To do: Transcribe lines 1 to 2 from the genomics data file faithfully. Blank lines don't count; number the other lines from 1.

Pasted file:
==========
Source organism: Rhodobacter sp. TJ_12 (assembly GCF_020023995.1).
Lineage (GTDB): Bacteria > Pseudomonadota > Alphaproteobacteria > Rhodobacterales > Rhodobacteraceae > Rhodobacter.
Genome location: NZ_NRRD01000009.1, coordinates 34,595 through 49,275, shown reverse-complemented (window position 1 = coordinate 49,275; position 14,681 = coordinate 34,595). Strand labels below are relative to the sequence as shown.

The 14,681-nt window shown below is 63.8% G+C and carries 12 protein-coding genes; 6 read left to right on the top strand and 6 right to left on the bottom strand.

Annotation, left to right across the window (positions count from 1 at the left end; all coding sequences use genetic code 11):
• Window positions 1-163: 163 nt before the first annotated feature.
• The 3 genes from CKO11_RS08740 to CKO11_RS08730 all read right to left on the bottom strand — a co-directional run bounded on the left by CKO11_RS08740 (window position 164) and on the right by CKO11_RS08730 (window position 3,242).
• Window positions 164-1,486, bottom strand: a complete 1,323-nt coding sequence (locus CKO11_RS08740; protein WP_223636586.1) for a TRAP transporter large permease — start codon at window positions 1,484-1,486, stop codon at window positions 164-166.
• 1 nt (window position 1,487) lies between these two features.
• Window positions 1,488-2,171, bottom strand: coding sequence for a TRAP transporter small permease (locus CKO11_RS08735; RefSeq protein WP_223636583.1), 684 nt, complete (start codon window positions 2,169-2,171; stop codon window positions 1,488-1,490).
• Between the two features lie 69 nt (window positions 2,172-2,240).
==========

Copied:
Source organism: Rhodobacter sp. TJ_12 (assembly GCF_020023995.1).
Lineage (GTDB): Bacteria > Pseudomonadota > Alphaproteobacteria > Rhodobacterales > Rhodobacteraceae > Rhodobacter.